• Historical realism, fantasy, mystery, thriller, crime, science fiction, romance, paranormal
  • Alternate or speculative history
  • Young Adult historical fiction
  • Christian Historical fiction
  • Military Historical fiction
  • America West historical fiction

There is almost always overlap in categorizing historical writing. For example, the Regency era novels, most often set in England, will include romance, mystery or military elements. The World War II era novels, usually set in Europe or America, will often carry a romantic or a military theme.

With thousands of years of history and as many authentic people and events from which to choose, the writer is limited only by her imagination in creating an entertaining journey back in time. Historical Fiction has it all!

Have you written Historical Fiction? What did you love about it? If you haven’t tried it, what’s holding you back?

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Discussion

  1. Kitt Crescendo  July 22, 2013

    It’s funny, I always felt my grasp of history (and my love of it) started with historical fiction. It wasn’t until my 30′s that my interests shifted to the more contemporary romances. I still love historical fictions, especially in the romance genre.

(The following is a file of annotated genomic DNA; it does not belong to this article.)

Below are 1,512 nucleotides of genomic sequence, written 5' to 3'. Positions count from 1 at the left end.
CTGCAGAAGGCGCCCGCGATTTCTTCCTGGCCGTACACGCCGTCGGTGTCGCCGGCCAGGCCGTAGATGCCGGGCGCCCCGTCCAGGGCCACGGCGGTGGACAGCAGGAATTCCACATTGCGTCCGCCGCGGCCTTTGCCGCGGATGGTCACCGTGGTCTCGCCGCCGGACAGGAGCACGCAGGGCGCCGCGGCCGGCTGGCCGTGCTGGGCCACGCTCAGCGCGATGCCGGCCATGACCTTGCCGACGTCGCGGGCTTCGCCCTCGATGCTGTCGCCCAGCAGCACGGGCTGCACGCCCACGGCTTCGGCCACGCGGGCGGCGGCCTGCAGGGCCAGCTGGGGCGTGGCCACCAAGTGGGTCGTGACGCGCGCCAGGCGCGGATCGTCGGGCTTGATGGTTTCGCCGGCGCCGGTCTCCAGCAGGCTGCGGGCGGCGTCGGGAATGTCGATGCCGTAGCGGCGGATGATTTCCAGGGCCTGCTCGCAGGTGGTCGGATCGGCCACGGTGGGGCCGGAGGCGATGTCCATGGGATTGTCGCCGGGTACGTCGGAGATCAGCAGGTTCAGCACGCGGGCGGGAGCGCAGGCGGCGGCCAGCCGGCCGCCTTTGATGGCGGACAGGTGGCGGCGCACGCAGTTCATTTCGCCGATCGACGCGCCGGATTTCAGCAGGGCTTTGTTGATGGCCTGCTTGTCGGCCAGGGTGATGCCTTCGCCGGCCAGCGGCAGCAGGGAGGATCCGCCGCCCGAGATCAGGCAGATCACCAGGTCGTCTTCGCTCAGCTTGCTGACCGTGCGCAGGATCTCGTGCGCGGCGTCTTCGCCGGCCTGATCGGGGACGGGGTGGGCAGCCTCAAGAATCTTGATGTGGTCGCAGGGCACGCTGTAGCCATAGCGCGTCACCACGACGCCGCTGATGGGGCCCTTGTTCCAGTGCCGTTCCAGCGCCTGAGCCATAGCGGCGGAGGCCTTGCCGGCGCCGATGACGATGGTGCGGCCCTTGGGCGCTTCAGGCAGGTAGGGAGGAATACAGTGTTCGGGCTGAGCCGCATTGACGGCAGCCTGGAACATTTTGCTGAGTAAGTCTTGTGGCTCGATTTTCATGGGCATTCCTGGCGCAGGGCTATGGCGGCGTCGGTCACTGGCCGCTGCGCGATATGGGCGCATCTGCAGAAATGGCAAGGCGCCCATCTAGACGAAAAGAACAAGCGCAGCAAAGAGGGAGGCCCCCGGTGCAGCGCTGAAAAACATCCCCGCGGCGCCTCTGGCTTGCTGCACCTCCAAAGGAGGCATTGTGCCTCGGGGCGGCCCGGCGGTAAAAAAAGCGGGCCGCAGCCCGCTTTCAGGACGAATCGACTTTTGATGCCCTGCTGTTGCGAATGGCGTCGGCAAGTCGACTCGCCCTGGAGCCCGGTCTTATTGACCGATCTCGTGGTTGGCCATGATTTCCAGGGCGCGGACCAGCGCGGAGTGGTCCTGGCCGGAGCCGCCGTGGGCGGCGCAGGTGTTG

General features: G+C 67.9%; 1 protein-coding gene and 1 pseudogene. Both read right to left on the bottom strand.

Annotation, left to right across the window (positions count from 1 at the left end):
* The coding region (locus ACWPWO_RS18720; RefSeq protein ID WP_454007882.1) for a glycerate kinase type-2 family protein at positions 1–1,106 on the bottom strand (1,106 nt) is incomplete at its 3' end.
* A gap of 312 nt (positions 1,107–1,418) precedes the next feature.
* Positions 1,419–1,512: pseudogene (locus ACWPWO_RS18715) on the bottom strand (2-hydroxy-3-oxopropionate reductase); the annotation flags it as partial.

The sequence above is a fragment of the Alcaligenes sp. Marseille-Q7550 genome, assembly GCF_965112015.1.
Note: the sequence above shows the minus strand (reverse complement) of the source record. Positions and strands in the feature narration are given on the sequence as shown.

(reply)
    • Marcia Richards  July 22, 2013

      Hi Kitt – I’m with you on enjoying certain types or periods of historicals. I’m especially fond of WWII fiction and some non-fiction.

      (reply)
  2. David N Walker  July 22, 2013

    Thanks for highlighting historical fiction, Marcia. When you add that to the post on strong women, you have my novella series, Fancy.
    David N Walker recently posted..Strong WomenMy Profile

    (reply)
    • Marcia Richards  July 22, 2013

      Your novel is still on my TBR pile, David. Looking forward to reading it!

      (reply)
  3. Patricia Sands  July 22, 2013

    I love to read historical fiction. At the recent RWA in Atlanta, mention was made several times that this genre is on the rise again, Marcia, so your facts are valid. Reading this genre is a wonderful way to stay connected with historical facts and be entertained at the same time.
    Patricia Sands recently posted..Sheryl Browne’s new release!My Profile